It was suggested that CEPC draft a one page document describing the limits of an aspirational code. Can we learn anything additional from other codes such as the ARMA Code of Professional Conduct. What does it mean if SAA has an aspirational code and no way to adjudicate disputes? New CEPC member Shannon Supple, who has a law degree, will do some research in this area.
The discussion was then tabled so RPM could present the draft Native American protocol. Karen Underhill was unable to join the meeting but provided the document and URL http://www2.nau.edu/libnap-p/
This protocol should provide guidance to non-tribal archives holding Native American materials. CEPC members are asked to read the document and provide feedback. We can each respond to Karen Underhill individually or send comments to Karen Benedict, CEPC Chair for 2006-2007 for her to relay to Karen Underhill. RPM is to clarify whether this document is intended as a replacement for John Fleckner’s Tribal Archives manual.
Susan Davis also informed the group that the Code of Ethics had been used in a federal bankruptcy case in California to support a plan to preserve the records of a major law firm that represented many DotCom clients. Her declaration, filed as part of the case, indicated that the proposed “Dark Archive” was consistent with professional guidelines and the SAA Code of Ethics. Details of the court case are below. This will be an interest case for the profession and CEPC to follow as they continue to deal with issues such as access to lawyer/client files.
US Bankruptcy Court
Northern District of California
San Francisco Division
Case No. 03-32715-DM7
Chapter No 7
July 18, 2006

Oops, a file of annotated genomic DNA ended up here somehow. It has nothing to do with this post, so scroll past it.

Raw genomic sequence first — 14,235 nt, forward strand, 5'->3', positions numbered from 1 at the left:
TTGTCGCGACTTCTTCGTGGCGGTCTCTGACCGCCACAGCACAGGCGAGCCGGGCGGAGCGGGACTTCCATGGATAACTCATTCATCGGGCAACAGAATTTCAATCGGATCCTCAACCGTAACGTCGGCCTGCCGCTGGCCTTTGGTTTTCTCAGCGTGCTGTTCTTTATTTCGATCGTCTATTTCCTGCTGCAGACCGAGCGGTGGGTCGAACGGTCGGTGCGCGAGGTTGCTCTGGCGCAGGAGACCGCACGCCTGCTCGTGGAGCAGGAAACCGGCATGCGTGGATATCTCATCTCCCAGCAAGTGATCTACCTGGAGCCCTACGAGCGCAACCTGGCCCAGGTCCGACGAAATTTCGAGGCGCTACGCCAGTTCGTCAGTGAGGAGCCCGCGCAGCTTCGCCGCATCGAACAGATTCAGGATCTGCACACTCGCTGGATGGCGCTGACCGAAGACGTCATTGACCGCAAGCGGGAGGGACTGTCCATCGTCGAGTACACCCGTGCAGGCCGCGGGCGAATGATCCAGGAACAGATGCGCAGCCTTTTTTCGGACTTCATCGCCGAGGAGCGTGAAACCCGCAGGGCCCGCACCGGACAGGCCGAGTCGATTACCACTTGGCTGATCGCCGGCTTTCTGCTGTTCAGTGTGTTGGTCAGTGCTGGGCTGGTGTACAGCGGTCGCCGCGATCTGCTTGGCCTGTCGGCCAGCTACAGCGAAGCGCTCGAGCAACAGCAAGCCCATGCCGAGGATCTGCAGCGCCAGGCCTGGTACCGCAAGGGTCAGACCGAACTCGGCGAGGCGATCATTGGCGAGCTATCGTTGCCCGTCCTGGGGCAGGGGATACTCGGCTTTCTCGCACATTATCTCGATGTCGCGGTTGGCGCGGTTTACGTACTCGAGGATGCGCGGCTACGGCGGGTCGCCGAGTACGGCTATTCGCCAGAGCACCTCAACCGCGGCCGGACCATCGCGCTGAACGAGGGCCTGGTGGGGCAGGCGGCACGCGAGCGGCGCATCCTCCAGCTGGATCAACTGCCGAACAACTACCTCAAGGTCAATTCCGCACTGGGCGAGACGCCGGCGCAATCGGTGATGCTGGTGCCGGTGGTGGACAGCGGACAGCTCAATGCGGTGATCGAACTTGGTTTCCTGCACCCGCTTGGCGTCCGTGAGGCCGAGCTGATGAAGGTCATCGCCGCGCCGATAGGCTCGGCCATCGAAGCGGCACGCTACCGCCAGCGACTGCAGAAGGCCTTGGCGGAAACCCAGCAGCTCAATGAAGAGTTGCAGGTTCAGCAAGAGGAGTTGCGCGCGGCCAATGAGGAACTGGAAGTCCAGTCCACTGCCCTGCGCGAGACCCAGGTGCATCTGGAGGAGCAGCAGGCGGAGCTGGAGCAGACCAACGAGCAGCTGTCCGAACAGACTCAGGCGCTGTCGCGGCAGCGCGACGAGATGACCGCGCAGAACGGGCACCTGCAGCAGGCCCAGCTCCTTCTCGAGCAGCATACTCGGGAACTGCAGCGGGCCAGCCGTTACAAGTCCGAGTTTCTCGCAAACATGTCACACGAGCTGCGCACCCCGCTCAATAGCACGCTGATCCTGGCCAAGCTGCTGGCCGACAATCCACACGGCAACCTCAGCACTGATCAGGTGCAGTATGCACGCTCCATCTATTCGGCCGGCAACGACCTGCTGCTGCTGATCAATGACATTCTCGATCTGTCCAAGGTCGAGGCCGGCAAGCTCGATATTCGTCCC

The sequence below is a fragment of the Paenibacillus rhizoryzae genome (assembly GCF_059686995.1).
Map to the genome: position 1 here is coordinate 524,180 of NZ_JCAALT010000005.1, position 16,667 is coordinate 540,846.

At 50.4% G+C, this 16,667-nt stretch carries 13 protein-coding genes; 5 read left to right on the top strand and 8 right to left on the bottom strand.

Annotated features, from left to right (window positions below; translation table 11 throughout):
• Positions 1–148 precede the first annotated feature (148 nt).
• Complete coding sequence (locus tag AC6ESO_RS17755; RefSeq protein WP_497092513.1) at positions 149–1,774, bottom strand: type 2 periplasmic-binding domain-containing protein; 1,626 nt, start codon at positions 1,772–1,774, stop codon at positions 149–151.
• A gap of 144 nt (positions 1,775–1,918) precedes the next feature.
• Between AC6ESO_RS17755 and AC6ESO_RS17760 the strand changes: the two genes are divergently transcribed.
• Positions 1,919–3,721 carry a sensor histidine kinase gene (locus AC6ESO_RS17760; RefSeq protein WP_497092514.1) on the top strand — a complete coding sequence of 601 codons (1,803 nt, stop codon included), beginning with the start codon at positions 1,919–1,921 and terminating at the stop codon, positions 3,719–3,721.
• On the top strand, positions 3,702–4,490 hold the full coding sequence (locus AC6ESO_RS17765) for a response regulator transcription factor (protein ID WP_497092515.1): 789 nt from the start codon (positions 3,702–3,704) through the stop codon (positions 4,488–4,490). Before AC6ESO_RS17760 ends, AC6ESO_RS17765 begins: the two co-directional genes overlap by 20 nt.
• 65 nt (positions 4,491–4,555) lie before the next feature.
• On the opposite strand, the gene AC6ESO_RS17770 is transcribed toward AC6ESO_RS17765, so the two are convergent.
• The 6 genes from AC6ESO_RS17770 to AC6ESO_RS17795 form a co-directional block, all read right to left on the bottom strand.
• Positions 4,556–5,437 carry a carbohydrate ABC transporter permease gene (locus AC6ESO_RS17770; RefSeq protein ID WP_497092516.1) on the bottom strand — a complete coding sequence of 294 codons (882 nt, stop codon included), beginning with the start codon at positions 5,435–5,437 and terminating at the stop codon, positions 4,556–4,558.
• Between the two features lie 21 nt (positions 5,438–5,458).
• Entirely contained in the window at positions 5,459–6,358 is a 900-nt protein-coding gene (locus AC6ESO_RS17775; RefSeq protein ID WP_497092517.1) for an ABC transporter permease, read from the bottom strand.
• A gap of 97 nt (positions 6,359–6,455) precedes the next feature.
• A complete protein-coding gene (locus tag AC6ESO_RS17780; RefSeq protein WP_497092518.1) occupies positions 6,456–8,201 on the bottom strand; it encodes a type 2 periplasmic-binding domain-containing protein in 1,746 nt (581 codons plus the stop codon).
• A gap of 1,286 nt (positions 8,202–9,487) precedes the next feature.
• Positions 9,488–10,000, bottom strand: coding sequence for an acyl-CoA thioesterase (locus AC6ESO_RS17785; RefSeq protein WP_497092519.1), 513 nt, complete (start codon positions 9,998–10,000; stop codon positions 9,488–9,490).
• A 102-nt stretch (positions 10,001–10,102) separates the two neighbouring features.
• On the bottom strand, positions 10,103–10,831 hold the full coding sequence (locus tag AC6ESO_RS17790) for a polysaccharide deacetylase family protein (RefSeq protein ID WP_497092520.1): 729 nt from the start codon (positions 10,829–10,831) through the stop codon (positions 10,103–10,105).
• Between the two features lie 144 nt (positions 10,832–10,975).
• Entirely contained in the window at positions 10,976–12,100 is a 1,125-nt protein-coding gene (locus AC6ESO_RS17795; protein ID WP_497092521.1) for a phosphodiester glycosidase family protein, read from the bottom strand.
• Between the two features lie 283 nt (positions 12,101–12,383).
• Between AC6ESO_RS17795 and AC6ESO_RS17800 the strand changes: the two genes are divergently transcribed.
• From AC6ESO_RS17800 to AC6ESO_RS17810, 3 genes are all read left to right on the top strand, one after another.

Courtroom 22, 235 Pine St.
Hon. Dennis Montali
[Declaration of Susan E. Davis, PhD, in Support of Trustee’s Motion for Order Approving Abandonment of Digital Records]
Continued Discussion on Guidelines and CEPC Mandate:
After NB and RPM left, committee members continued to discuss the future of CEPC. The consensus was that CEPC serves an important role and should continue to exist. We should suggest to Council some ideas for what the committee might do. SAA provides a lot of information in publications and on the website, and CEPC should be able to weigh in on relevant areas. One suggestion was to update Karen Benedict’s book with the current Code and more of a history of the evolution of SAA’s work on ethics. Perhaps the case studies could be structured and introduced in such a way as to cover some of the ground intended for the professional conduct guidelines. In other words, there may be other avenues for CEPC to disseminate similar information as the guidelines for professional conduct, but in ways that would present fewer problems for SAA legal counsel.
In some respects CEPC serves as the conscience of SAA. We should focus on issues that are percolating within the profession that have ethical implications for what we do. This may mean that we are responsible for documents produced by the committee or that we have input into documents produced by others. In any case we need to provide a response to SAA for their fall meeting so that they take our concerns into consideration along with the opinion of SAA legal counsel.